The American Journey Modern Times © 2009
Opening the West
Section 1: The Mining Booms
After the California Gold Rush ended in the mid-1850s, miners began prospecting other parts of the West. Gold strikes created boomtowns. As territories developed and populated, they became new states.
Far from industrial centers in the East and Midwest, mining communities depended on the railroad to bring supplies and take their gold and silver to market. Government subsidies spurred construction of the transcontinental railway, which was largely built by African Americans and Chinese and Irish immigrants under harsh conditions. Transcontinental rail lines led to the development of cities in the West, created time zones, and changed American society.
Section 2: Ranchers and Farmers
Ranchers and cowhands drove herds of longhorn cattle across the Plains on the difficult and dangerous Long Drive from Texas to railroad towns in Kansas and Missouri. Cattle were then shipped by railroad to new markets in the North and East. The “Cattle Kingdom” ended when beef prices fell.
Farming came to the Plains after the Homestead Act of 1862 offered free land to those willing to settle there. Many immigrants as well as African Americans were attracted by the chance to own land and be independent. Despite new farming tools and methods, the climate of the Plains proved to be a great challenge to farmers. Meanwhile, the Oklahoma Territory, which had been set aside as “Indian Territory,” opened for settlement in 1889.
Section 3: Native American Struggles
Native Americans depended on the buffalo to survive. Railroad companies, however, slaughtered the animals for food and to protect the trains, threatening the Native American lifestyle. The government forced Native Americans to move to reservations in the Plains, which precipitated many violent conflicts between whites and Native Americans. One of the most violent clashes took place in 1890 at Wounded Knee, South Dakota. This confrontation marked the end of armed conflict between the U.S. government and Native Americans.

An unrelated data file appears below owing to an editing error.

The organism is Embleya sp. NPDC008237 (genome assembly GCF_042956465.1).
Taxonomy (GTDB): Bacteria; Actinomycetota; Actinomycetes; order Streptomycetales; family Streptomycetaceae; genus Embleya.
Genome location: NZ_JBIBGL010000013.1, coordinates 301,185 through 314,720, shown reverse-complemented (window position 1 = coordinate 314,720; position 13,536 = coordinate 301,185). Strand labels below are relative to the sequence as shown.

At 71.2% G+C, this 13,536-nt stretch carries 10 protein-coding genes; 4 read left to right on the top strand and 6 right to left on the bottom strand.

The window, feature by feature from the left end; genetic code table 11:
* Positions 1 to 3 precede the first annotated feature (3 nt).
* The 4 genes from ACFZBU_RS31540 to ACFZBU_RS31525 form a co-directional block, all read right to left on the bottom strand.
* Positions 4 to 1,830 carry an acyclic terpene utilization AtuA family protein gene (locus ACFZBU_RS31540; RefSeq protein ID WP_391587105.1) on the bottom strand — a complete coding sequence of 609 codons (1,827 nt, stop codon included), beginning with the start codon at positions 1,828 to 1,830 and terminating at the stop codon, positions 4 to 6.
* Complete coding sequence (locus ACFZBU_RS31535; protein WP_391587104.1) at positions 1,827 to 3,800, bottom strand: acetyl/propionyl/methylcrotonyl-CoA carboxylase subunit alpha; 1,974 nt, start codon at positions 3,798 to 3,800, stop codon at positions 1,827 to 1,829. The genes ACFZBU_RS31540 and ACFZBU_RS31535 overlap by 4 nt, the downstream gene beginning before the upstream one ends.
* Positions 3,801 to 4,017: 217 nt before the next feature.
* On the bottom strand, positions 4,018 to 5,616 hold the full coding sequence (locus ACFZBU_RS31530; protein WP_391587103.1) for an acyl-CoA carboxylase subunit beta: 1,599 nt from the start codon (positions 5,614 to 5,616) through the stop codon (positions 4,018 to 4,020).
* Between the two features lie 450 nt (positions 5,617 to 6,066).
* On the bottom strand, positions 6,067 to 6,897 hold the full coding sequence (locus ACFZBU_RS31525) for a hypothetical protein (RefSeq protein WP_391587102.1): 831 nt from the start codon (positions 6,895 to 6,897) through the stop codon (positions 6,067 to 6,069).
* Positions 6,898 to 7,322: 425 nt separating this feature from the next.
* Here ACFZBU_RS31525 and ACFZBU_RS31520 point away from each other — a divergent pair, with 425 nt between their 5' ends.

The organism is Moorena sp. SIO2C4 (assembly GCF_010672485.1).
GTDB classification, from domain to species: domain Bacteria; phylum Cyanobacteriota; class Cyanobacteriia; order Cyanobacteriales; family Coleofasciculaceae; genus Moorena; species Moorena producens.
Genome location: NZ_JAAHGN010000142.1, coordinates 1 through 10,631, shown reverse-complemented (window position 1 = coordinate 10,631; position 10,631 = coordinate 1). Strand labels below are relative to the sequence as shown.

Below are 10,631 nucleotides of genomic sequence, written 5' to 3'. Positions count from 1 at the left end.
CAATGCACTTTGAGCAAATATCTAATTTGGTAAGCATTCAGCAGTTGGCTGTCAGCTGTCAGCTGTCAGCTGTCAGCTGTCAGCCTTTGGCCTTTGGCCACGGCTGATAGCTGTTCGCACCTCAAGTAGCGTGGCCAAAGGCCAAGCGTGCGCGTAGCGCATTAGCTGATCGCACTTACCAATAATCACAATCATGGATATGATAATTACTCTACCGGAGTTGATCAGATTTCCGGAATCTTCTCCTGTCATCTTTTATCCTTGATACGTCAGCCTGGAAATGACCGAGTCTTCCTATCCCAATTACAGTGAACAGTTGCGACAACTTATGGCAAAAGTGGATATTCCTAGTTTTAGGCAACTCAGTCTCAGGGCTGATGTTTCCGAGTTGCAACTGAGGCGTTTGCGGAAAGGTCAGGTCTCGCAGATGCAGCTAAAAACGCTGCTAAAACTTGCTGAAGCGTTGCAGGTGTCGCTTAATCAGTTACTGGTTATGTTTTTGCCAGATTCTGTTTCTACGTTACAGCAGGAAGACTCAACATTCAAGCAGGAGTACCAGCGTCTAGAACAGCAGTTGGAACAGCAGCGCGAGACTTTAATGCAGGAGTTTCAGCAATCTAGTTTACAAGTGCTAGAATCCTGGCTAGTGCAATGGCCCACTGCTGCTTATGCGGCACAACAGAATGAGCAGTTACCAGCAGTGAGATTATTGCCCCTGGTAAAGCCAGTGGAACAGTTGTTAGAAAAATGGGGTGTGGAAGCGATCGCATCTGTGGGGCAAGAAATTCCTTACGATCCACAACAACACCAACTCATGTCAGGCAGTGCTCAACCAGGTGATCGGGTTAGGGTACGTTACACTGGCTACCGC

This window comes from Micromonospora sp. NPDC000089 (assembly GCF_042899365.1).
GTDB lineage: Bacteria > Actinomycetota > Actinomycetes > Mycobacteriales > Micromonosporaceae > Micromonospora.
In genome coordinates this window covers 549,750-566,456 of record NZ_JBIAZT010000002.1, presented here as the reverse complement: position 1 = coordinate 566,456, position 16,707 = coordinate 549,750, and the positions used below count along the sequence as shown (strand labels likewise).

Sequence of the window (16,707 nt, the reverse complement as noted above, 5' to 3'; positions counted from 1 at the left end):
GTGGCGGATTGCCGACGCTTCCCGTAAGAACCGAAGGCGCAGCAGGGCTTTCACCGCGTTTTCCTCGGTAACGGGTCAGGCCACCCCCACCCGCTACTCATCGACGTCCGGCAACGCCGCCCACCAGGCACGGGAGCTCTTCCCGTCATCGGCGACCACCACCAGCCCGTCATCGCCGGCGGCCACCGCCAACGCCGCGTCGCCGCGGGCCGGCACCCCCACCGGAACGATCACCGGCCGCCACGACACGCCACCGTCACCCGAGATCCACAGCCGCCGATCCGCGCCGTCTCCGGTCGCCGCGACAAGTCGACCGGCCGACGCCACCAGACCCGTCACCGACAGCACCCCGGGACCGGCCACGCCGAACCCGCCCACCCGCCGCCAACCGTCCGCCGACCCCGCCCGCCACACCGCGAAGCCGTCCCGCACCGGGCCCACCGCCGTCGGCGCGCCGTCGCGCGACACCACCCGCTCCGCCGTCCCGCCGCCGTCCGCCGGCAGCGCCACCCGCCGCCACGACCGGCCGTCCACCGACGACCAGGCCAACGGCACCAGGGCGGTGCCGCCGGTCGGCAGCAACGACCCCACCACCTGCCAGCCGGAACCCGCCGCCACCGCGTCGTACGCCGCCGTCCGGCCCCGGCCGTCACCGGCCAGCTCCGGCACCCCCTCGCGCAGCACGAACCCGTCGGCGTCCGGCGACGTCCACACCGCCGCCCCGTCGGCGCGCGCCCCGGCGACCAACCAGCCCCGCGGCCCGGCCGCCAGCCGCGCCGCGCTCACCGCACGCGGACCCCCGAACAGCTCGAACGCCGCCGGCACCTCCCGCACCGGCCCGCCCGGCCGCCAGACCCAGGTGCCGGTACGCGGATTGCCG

Section 4: Farmers in Protest
During the late 1800s, prices for farm crops dropped steadily, but prices for seeds, equipment, and transportation continued to increase. To solve these problems, farmers organized groups like the National Grange and Farmers’ Alliances which promoted education and cooperative buying. Although the organizations failed to become a powerful political force, Alliance members formed the Populist Party, which supported the views of farmers and common people. The Populist Party also endorsed a currency based on free silver. The Populists supported many reforms and although they won many state and local offices their presidential candidate lost to Republican William McKinley in the 1896 election.